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South Carolina: Not A “Safe Space”




The Palmetto State is not a “safe space.”  In fact according to a new report from WalletHub, it’s one of the most dangerous places in the United States.

WalletHub’s report – entitled “2017’s Safest States” – ranked South Carolina No. 47 nationally in terms of public safety.  Only Oklahoma, Louisiana and Mississippi fared worse.

“Thank God for Mississippi,” right?

Indeed … again.

“WalletHub’s analysts compared the 50 states across 37 key safety indicators grouped into five different categories,” the website noted.

Among these specific indicators, South Carolina ranked next-to-last in the nation in terms of “personal and residential safety” – which tracks an assortment of crime stats.  Meanwhile the Palmetto State ranked No. 47 in terms of “road safety.”  Within that ranking, South Carolina led the nation in terms of highway fatalities per 100 million miles driven.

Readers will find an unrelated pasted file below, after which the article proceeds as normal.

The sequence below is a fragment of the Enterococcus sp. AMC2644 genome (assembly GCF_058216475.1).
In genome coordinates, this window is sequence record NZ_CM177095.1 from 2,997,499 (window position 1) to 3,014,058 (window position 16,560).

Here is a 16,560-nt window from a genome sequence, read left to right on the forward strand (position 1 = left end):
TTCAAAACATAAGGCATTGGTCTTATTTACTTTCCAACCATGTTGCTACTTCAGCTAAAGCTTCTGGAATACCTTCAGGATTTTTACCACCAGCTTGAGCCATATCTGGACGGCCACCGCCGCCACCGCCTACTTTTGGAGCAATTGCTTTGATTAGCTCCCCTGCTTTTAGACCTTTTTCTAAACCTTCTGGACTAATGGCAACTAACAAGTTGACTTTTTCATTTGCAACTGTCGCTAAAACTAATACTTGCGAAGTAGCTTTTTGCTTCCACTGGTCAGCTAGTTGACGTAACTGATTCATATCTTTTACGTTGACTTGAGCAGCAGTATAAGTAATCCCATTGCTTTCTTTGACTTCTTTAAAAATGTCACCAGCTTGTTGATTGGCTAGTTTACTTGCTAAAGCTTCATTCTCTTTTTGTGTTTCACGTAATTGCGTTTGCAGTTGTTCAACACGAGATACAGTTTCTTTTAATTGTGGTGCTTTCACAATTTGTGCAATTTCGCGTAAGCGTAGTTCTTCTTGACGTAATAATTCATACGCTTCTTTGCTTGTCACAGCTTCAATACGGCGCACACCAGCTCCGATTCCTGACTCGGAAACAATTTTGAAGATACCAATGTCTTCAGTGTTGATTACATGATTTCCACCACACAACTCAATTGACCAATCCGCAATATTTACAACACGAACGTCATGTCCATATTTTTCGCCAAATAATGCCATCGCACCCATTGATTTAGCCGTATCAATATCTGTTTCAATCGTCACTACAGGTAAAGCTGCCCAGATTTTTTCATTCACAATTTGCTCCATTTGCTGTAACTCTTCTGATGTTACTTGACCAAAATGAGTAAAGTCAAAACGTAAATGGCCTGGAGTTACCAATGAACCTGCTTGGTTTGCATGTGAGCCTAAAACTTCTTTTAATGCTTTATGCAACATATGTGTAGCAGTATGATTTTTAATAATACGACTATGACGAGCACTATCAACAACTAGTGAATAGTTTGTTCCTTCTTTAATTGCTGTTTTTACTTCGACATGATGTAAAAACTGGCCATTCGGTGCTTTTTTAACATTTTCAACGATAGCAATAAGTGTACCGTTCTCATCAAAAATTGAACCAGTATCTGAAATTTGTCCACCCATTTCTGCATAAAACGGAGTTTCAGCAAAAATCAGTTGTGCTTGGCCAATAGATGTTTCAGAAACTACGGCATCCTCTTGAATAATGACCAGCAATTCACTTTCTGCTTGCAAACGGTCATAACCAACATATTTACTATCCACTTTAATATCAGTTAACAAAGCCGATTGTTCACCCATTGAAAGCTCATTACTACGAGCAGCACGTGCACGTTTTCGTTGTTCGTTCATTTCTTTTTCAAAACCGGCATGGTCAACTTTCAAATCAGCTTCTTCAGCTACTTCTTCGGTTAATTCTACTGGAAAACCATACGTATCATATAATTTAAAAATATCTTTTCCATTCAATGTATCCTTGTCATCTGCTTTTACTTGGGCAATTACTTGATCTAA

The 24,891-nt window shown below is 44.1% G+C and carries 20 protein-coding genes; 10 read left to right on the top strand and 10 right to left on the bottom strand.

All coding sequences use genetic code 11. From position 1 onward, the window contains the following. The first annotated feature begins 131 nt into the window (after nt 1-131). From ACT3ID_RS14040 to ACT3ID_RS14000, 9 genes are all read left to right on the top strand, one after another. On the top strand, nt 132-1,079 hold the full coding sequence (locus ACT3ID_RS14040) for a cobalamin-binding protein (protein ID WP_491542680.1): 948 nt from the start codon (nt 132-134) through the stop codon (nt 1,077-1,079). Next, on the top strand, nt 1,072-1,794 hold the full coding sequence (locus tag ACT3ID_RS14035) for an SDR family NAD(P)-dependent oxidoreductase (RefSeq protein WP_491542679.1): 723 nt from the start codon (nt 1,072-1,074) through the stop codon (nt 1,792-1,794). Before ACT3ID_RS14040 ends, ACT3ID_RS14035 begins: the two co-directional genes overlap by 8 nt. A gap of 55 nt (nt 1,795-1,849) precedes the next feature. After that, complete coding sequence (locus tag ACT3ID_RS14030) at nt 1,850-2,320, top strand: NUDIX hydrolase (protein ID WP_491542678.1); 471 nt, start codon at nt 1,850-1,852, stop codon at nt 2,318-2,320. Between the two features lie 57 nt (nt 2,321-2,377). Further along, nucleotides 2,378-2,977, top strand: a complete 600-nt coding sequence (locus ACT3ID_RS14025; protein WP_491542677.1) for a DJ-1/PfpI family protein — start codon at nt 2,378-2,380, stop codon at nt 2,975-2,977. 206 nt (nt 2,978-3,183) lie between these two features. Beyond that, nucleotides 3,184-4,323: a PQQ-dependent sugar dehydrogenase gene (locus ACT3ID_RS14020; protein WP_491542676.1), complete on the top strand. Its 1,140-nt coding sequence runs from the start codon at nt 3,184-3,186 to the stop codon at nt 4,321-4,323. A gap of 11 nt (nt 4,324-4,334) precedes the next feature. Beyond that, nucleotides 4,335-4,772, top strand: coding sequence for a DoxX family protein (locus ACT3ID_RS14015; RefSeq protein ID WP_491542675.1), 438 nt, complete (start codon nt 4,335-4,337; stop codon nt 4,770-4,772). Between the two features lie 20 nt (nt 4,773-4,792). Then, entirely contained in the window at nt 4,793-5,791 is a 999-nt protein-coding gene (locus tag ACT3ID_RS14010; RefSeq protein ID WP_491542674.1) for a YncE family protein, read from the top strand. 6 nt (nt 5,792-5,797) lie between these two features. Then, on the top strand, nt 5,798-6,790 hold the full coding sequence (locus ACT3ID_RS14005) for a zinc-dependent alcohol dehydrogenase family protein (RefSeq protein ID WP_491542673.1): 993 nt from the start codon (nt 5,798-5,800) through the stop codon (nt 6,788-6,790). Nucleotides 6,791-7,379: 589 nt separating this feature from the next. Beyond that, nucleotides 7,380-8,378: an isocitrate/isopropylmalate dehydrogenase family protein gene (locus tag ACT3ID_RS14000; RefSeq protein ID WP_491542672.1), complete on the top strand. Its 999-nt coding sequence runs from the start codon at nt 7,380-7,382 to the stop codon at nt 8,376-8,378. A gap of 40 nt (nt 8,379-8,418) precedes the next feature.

That latter statistic is likely to stoke further debate over the state’s rising highway deaths – which many believe are attributable to shortages of law enforcement.

(Click to view)

(Via WalletHub)

Data like this is sad … but not at all surprising.  In fact it’s become downright predictable in the Palmetto State, where big government “Republicans” continue to do “less with more” on virtually every metric that matters.

As these politicians continue to grow government by leaps and bounds, positive outcomes continue to elude citizens and taxpayers (economically, academically and especially when it comes to the state’s infrastructure).

Now we can add public safety to this list.  Or, to be more accurate, we can keep public safety on this list.

Because let’s face it, reports like this are nothing new (here and here).

One final thought?  We would argue (once again) that data like this is another compelling reason for certain law enforcement leaders/ law enforcement advocacy groups in the Palmetto State to drop their ongoing lobbying effort to criminalize marijuana.

At this point it should be abundantly clear that they have far more pressing priorities …



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